Thinking of solar? Resources are available to help see if it's right for you
Minnesota Extension Clean Energy Resource Teams (CERTs) offers thoughts on what questions to ask if you are considering adding solar to your operation.
HAYFIELD, Minn. — Incorporating solar energy into a farming operation or small business can be an enticing option but a decision property owners shouldn't make without doing their homework first.
To explore the resources to do that, a listening session and panel discussion about solar siting considerations was held April 10 in Hayfield, hosted by the Farmers Union organizations in Dodge and Olmsted counties.
Speakers included Melissa Birch from the University of Minnesota Extension Clean Energy Resource Teams (CERTs), Mike Zastoupil from the Minnesota Department of Agriculture and Gwen Stevens from People’s Cooperative Electric.
The conversation was moderated by Ariel Kagan, MFU's climate director, who recommended MFU's Farmers’ Guide to Solar and Wind Energy in Minnesota to those interested in pursuing alternative energy production on operations.
Birch, the interim statewide co-director, Rural Energy Development coordinator and Central CERT coordinator, said it was "really great" to hear excitement and concerns from the people who came to the April 10 event.
"We basically connect people to resources to do community-based clean energy projects," Birch said. "So if you're looking to do solar, looking to do energy efficiency, at electric vehicles — we're the people to contact to to find out how to do that."
Price, popularity and process for solar
Birch said the price of solar has come down "dramatically" over the past 20 years, but has recently seen an increase.
"There's been a little bit of a bump up in the last two years or so, because of supply chain issues, but very minimal," said Birch of the price of solar. "It has come down to anywhere between $2 to $3.50 per watt installed, which is kind of how we look at it, depending on size of the array."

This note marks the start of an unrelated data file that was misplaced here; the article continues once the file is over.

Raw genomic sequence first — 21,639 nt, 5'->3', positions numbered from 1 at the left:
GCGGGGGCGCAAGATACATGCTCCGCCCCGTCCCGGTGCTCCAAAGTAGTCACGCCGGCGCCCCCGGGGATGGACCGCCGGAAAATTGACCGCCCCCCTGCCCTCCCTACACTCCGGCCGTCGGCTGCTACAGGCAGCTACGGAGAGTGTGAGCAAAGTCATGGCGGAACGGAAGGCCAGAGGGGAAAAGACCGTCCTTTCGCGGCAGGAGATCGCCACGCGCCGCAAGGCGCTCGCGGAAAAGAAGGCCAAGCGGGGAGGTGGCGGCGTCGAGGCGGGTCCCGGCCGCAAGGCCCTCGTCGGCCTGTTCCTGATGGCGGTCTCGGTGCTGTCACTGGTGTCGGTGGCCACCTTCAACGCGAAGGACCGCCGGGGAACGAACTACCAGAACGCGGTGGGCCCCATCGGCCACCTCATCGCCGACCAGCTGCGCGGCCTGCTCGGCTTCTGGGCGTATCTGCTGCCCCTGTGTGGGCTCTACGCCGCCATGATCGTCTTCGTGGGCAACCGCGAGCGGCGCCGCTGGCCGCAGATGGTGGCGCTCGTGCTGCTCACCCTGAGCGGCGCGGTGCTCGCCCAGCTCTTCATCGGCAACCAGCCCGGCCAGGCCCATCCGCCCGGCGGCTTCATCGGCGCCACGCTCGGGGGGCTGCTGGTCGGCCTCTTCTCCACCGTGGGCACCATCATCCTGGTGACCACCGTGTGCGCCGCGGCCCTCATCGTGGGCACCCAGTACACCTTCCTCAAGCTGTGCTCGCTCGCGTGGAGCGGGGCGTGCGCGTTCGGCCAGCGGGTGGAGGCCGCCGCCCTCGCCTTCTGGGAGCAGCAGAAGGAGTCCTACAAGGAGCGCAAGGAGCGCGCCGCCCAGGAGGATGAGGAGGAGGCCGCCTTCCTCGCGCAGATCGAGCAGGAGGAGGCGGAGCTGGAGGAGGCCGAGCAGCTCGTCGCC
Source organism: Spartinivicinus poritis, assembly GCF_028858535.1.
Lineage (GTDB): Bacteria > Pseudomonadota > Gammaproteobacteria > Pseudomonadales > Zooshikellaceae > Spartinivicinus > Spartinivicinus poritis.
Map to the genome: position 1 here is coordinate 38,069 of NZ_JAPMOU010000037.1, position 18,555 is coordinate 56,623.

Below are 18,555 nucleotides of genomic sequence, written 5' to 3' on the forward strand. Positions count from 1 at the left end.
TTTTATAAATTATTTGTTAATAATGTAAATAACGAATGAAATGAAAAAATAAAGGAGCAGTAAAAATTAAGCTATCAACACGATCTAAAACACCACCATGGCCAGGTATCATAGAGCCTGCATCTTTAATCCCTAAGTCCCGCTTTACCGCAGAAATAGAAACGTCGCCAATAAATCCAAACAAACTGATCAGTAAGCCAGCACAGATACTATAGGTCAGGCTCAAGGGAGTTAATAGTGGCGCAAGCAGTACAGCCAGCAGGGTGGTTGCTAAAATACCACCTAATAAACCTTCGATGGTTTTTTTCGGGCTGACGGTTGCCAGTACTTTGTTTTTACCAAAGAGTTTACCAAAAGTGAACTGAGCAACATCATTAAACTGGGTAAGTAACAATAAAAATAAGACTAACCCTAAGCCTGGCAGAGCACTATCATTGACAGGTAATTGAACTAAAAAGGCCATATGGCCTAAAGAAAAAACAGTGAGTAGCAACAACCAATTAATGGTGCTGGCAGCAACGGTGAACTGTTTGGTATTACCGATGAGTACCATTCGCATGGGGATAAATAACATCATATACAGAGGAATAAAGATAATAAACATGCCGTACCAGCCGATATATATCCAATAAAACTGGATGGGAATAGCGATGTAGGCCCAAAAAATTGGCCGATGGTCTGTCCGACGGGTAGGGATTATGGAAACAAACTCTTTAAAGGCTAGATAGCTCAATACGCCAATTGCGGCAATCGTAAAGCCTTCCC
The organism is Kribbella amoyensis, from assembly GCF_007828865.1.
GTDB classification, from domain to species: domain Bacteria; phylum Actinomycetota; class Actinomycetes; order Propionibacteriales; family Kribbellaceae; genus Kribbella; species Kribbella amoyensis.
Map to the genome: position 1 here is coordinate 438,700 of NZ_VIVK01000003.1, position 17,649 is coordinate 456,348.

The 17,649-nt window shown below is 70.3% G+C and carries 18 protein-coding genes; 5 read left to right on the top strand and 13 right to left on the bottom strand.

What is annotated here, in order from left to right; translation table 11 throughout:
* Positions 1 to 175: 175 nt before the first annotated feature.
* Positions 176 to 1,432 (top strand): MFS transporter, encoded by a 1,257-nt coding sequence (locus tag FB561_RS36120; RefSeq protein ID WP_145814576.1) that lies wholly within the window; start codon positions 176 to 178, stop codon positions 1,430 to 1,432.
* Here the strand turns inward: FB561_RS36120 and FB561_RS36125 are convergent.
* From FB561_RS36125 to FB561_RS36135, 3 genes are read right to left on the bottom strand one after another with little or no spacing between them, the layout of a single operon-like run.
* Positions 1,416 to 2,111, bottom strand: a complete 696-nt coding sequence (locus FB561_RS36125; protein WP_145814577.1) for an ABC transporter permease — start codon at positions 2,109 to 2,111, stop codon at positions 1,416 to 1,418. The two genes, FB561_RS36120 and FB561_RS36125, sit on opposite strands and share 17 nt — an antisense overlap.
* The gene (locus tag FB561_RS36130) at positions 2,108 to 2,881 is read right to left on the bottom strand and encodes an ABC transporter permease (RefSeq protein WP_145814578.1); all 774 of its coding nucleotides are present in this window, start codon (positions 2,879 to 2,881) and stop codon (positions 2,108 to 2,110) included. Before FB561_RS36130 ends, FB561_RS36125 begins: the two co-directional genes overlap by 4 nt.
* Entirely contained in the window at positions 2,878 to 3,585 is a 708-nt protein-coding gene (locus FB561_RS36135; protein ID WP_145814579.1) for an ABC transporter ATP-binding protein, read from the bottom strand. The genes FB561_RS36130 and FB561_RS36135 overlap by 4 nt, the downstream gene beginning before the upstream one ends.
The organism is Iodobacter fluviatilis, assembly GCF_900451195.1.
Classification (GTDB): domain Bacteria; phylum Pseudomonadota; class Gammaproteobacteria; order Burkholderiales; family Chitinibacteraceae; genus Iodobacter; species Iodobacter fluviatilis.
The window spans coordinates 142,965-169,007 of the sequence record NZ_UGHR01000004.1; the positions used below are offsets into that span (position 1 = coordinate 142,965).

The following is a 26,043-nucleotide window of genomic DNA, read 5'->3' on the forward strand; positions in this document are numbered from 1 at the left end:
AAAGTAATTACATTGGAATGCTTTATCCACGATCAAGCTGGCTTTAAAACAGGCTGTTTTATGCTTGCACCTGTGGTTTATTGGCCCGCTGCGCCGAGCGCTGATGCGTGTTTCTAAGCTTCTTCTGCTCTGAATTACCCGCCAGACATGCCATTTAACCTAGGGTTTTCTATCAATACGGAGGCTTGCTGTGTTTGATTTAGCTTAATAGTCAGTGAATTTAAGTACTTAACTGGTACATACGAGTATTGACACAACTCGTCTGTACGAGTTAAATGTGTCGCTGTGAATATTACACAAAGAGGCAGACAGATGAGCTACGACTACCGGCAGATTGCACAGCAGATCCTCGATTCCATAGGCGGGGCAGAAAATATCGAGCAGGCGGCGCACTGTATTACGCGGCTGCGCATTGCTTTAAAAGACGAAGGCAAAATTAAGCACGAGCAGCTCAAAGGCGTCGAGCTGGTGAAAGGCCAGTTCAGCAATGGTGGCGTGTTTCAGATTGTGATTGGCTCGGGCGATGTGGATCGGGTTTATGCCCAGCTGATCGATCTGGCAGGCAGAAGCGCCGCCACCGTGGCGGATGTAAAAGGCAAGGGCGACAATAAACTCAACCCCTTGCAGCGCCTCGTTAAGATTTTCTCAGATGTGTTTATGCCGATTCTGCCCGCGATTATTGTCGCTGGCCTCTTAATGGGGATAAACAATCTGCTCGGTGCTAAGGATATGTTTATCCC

The popularity of solar installations at rural small businesses and farms, which Birch works primarily with, has soared.
"My phone has been ringing off the hook," said Birch. "We're definitely seeing a lot of interest from folks around renewable energy."
Birch recommends people looking to install solar on their property to use the resources on their website.
"We've got a lot of resources, including a solar directory, so you can look at who does solar in your area," she said.
According to the CERT website, questions that may help people begin the conversation with a solar installer include:
How long have you been in business? How many installations have you done? Do you have references I can contact? Photos of previous installations?
Do you provide a maintenance or service warranty? How do you handle manufacturer warranties? What maintenance is recommended? How long can I expect the system to last?
What is the current monetary value of the energy saved/generated?
Will you be responsible for obtaining the appropriate permits? (For example, building, plumbing, electrical, zoning, as required by the local jurisdiction.)
If the site for a potential solar installation is a farm, Birch said the CERT team can provide direct assistance, and will conduct a non-sale site assessment to help determine what solar would look like on the operation.
"That's something that we provide as part of some USDA funding that we have," said Birch.
The final step before installation would be to get several bids, she said, and the CERT team could also help with comparing them.
Livestock and solar
Sheep are the go-to livestock for solar panels, said Birch.
"Sheep are very well established at grazing under the solar panels," she said.
Goats, on the other hand, are not a good option.
"Goats do not combine well with solar," said Birch. "They have a tendency to eat the equipment and also jump on it."
She said there's some research being done on pasturing cattle underneath solar panels at the West Central Research and Outreach Center in Morris.
"It turns out, they liked the shade," said Birch."But even if you're not specifically looking to do agrivoltaics, where they're on the same plot of land, it can be integrated into dairy operations, just to offset some of those costs, and other livestock operations as well."